Gorizia, between tradition and modernity

Gorizia, between tradition and modernity

Discovering a border town with different atmospheres, witnesses of different identities.

We think of Gorizia and, immediately, the tragic events related to the Great War and the border emerge, which, defined in 1947, broke the city into two.

But today Gorizia is, above all, much more. It is a small city with a great history. It is a special, unique place. Here, more than anywhere else, you can breathe the atmosphere and the magic of that "World of yesterday" evoked in the famous book by Stefan Zweig to explain what was the Habsburg Mitteleurope.

Garden city, overlooking the waters of the Isonzo river, renamed the "Habsburg Nice" as a privileged place for the holidays of the Austrian nobility, Gorizia represents an extraordinary combination of facts and characters.

Those who visit can find signs and testimonies of all this in the monuments, in the tombstones everywhere, and especially in the museums set up in Borgo Castello, built around the beautifully preserved ancient medieval castle. From the castle hill the view dominates the city and its surroundings, stretching towards the picturesque Collio, an area of ​​prodigious vineyards.

Once off the hill, a visit is recommended, through alleys and squares, letting yourself be guided by the case, which at a certain point will lead the tourist to the cloister of the convent of San Francesco, which now houses small restaurants and bars, in an atmosphere of great relaxation.

One of the Gorizian pleasures is precisely that of looking for traditional trattorias, always capable with their flavors and menus of opening the first door to the Balkans, which in fact begin here.

The most ancient and evocative street is Via del Rastello which, with its Austro-Hungarian palaces, leads to the central Piazza Vittoria, once the heart of the German quarter, dedicated in particular to commerce. In a few minutes you reach Corso Verdi, which then continues towards Corso Italia, where the social life of the young Gorizia inhabitants pulsates, in a narrow area around symbolic buildings such as the Verdi theater and the town hall.

In a few steps you reach the area of ​​the Jewish ghetto, established in 1696 and of which the stupendous synagogue remains with a small museum dedicated to Carlo Michelstaedter, brilliant poet and philosopher who died very young in 1910.

Another significant place is Palazzo Coronini Cronberg, which, from 1836, hosted the last king of France, Charles X of Bourbon and his court, in exile in a town near Prague.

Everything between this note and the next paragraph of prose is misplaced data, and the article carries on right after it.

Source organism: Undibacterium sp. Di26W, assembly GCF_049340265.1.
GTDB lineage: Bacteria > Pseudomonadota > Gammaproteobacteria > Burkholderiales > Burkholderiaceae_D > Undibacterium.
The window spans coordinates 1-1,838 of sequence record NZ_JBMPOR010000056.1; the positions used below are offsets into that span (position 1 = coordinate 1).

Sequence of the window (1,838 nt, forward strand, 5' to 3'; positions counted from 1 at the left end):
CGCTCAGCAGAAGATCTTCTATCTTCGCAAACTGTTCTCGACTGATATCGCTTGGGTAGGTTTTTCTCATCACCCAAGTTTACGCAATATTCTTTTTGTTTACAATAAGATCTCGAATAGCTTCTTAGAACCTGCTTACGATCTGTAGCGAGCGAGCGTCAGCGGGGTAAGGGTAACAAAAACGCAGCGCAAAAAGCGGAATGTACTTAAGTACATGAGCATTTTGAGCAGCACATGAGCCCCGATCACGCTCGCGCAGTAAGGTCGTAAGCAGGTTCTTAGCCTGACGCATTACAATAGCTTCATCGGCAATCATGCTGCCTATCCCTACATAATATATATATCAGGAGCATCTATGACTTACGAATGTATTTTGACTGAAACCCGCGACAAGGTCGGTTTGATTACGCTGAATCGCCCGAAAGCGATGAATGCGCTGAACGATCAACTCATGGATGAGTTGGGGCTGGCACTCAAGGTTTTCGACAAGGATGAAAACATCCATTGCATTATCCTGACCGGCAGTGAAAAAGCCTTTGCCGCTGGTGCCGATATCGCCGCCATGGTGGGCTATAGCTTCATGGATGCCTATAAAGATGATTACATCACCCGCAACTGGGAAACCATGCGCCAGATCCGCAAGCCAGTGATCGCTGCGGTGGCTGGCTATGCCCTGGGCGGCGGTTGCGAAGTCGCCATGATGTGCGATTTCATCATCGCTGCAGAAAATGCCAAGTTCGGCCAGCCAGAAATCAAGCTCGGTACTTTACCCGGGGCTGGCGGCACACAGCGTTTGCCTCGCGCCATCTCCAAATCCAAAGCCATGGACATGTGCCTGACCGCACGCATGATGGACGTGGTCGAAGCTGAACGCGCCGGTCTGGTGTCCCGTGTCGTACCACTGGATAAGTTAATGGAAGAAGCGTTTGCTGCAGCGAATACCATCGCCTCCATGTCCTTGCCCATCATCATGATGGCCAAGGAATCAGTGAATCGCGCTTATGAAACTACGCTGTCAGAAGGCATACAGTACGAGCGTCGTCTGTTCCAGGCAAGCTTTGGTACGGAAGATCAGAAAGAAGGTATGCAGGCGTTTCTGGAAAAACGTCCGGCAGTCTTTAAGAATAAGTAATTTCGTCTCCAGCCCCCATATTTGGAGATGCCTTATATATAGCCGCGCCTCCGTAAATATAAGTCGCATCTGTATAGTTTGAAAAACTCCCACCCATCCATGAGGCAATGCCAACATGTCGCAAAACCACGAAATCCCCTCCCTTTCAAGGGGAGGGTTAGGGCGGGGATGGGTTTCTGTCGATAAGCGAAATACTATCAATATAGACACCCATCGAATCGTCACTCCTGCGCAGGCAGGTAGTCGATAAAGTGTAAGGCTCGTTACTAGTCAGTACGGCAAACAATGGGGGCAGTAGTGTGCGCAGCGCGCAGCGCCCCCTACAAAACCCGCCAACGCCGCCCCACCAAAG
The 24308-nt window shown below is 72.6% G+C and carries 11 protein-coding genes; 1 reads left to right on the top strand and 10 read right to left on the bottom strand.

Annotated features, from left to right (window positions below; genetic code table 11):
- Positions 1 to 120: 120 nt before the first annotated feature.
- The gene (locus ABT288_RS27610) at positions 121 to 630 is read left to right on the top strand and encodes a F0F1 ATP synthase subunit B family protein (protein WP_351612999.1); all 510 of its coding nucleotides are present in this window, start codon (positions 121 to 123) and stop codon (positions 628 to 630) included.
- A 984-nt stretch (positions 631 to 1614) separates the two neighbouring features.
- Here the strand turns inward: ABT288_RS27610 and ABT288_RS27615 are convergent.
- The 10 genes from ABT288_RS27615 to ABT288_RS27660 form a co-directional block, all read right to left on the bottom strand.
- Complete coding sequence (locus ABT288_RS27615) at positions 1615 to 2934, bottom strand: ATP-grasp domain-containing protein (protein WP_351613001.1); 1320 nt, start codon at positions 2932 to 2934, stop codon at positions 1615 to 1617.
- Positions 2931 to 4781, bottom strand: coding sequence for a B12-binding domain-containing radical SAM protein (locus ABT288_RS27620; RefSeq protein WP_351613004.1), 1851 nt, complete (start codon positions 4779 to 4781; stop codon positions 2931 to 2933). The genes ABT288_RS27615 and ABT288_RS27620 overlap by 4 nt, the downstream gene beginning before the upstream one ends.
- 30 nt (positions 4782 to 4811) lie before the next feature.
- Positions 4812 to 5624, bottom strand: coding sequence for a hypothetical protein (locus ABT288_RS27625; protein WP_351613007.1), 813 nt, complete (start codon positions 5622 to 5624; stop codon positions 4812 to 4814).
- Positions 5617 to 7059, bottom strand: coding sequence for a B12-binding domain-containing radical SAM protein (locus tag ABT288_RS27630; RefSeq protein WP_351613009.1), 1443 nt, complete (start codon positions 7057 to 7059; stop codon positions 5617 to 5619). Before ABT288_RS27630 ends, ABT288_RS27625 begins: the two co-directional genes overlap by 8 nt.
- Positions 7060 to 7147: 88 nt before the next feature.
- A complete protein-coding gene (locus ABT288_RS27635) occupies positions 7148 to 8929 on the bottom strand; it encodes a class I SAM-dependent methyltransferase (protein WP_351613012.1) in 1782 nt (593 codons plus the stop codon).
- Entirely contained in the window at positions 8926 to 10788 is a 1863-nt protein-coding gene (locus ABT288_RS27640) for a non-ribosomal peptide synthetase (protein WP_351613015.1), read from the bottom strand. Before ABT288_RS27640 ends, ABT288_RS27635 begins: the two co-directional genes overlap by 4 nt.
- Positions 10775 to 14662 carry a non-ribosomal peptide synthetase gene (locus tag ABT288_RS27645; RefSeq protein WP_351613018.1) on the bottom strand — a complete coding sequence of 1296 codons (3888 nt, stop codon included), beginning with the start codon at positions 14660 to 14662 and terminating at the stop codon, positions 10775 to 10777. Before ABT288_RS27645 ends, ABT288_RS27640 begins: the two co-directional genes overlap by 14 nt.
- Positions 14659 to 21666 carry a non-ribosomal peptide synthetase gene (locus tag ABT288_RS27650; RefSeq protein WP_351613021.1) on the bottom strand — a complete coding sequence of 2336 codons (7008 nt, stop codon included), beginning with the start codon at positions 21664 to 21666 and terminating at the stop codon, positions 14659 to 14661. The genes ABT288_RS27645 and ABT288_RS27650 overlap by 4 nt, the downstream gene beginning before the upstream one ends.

Surrounded by a beautiful park, along Viale XX Settembre, it represents one of the poetic points of a city that knows how to be romantic in every place, be it small or large. The palace tells the story of one of the oldest families, arrived at sunset with Count Guglielmo Coronini, a cultured and eccentric exponent of a gentle and extravagant age.

The advice is therefore to visit Gorizia looking everywhere for those who lived there as a true cosmopolitan, giving the city a special soul, thanks to curiosity, multilingualism and cultural openness to all kinds of contributions.

What to visit

The provincial museums of Gorizia, founded in 1861, are divided into several sections:

- Museo della Grande Guerra (Borgo Castello 13) with uniforms and evidence of trench life

- Museo della Moda e delle Arti applicate (Borgo Castello 13) where artifacts relating to the production of silk are exhibited, a leading economic activity in the Gorizia area in the 18th and 19th centuries; ample space is dedicated to the fashion of the Central European Belle Epoque.

- Castello di Gorizia e Museo del Medioevo Goriziano (Borgo Castello 36)

Inside Borgo Castello there is also the church of Santo Spirito, completed in 1414, in Gothic style, was in the service of the small village.

Palazzo Attems Petzenstein  (piazza De Amicis 12).



Address Gorizia p.zza del Municipio, 1
Telephone 0481 383339-383287-383380
Website https://www.comune.gorizia.it/